I roll my eyes even though he can’t see me. Felin was the most opposed and least accepting of my inclusion on Council. Girls aren’t supposed to sit on Council, but an exception was made for me as the last survivor of my family, then again as the bearer of my family’s gift, though I’m not supposed to have it. Saving Rubee from the flood at least finally encouraged the others to accept me as an equal.
Since then, Felin and I came to an unofficial compromise of sorts, which really means that we keep our distance from each other. He has reason to be bitter, as does anyone who survived the attack, but that doesn’t justify his specific bitterness toward me. I finally decided that he, like many others, is simply struggling with the changes we are forced to live with now. My differences simply act as a giant magnifier on those changes, because there are so many things I do that would never be allowed were it not for our unfortunate circumstances. So I can’t blame him. As much as I enjoy the relative freedom I now have to run and hunt and not stay indoors, I can’t reconcile my gain with the village’s loss. I would trade in my knives any minute for a boring night near the fire with Nashere, my husband of just a few hours who was killed trying to save me during the attack on our village.
“Try to keep up with me,” Venatore jokes as he steps noiselessly to his next position.
I corral my thoughts and follow him, treading carefully on the tightly packed dirt beneath my worn moccasins. My mind wanders to thinking about hunting down another dere so I can use its skins for a new tunic and shoes.
Venatore interrupts my thoughts. “Well?”
“What’s the plan?”
I sigh. “I don’t know.”
“That’s not very specific,” Venatore admonishes.
“I know,” I say. “And I also know that we have to be careful because not everyone wants to leave here as much as they once did. Looking around the fire tonight, I saw that many of the survivors are the most comfortable they’ve been since we got here. It doesn’t bode well for our discovery.”
“Comfortable, sort of,” Venatore corrects, “but they don’t love it here, scrounging for food, eating plants, fish and whatever meat we manage to hunt. This isn’t a real life.”
“I agree, but not everyone does. They may not love life here, but they’ve gotten used to it. There have already been too many changes. They may not welcome any more.”
“Then we have to remind them,” Venatore says fiercely, “that this is not our home and that we’re not safe out here.”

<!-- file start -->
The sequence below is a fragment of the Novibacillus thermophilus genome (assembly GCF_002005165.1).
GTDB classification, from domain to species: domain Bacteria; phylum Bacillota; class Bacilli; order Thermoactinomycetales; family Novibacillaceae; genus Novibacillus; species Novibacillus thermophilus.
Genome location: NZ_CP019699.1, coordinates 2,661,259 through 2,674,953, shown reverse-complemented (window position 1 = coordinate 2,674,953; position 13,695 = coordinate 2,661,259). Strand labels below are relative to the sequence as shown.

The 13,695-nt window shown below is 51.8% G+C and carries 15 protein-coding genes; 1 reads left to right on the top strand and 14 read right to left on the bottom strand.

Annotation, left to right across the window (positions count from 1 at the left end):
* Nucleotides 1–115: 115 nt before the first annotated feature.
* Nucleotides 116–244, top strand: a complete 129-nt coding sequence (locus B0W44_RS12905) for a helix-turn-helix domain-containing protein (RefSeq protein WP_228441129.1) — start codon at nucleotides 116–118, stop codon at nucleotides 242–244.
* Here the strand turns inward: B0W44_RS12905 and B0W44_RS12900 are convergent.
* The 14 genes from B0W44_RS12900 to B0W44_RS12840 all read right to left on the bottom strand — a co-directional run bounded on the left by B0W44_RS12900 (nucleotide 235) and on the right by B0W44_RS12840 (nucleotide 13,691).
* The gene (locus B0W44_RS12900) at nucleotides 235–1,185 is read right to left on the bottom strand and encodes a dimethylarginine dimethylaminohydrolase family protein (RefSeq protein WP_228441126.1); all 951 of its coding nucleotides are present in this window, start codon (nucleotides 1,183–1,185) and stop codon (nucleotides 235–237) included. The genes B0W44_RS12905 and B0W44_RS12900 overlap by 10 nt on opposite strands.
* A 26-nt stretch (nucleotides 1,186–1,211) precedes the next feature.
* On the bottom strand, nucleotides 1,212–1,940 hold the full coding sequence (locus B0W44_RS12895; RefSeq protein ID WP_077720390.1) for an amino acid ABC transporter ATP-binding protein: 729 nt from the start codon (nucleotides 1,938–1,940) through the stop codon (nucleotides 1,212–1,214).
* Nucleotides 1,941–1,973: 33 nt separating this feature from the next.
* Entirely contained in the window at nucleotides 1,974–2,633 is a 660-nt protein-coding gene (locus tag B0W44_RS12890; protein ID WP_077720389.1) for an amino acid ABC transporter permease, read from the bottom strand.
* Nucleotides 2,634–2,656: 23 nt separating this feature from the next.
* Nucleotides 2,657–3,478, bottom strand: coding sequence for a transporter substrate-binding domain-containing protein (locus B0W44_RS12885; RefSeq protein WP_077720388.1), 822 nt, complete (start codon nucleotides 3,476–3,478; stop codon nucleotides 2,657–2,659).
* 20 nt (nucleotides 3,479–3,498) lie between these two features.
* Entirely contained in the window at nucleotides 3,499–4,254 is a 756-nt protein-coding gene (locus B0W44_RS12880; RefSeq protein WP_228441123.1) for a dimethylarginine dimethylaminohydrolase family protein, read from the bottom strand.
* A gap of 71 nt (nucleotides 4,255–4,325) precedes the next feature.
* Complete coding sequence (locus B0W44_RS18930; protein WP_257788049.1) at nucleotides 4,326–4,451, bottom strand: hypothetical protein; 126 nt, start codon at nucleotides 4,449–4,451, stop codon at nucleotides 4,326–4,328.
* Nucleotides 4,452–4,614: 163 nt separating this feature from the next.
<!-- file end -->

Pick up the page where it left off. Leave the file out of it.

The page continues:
I shrug. “Going to the tribe by the Great Blue Waters is not going home either. We’re as safe there if the Pliz attack as we are here. Probably less.”
“At least, we know what the danger is there. Anything can strike at any minute here. Why live the rest of our lives with the knowledge that anyone can be poisoned, attacked or eaten over night?”
“I don’t have an answer for that,” I concede.
We stand quietly, lost in our frustrations of the serendipitous situation that should cause us more joy than grief. Things have never been simple for me. As the only girl ever born with a son’s gift, there have always been complexities in my life, but it’s starting to become too much for me. I really wish that things would simplify themselves so I could make clear decisions. And, in many ways, I wish those decisions didn’t affect Council and thereby the fate of my tribe.
My grandmother used to say that a person should be careful what he wishes for, because Venatore stops suddenly and sniffs the air.
“What are you doing here?” The voice hissing out of the darkness causes me to jump.
A moment later, Felin follows his voice out of the shadows, his keen yellow cat-eyes gleaming in the moonlight. We took too long. I should have been out of here before he came. I try to slink away, but Felin isn’t about to let me go anywhere.
“My conscience won’t stop me from taking you down,” Felin speaks directly to me. “I know what you’re capable of. You wouldn’t be entirely outmatched.”
I blink, taken aback by the fierce honesty of what he’s said and unsure of how I should react. In the end, I decide to accept it as a backhanded smack of praise. Felin does see me as an equal or he would hesitate to hurt me. Venatore and I glance at each and shift uncomfortably.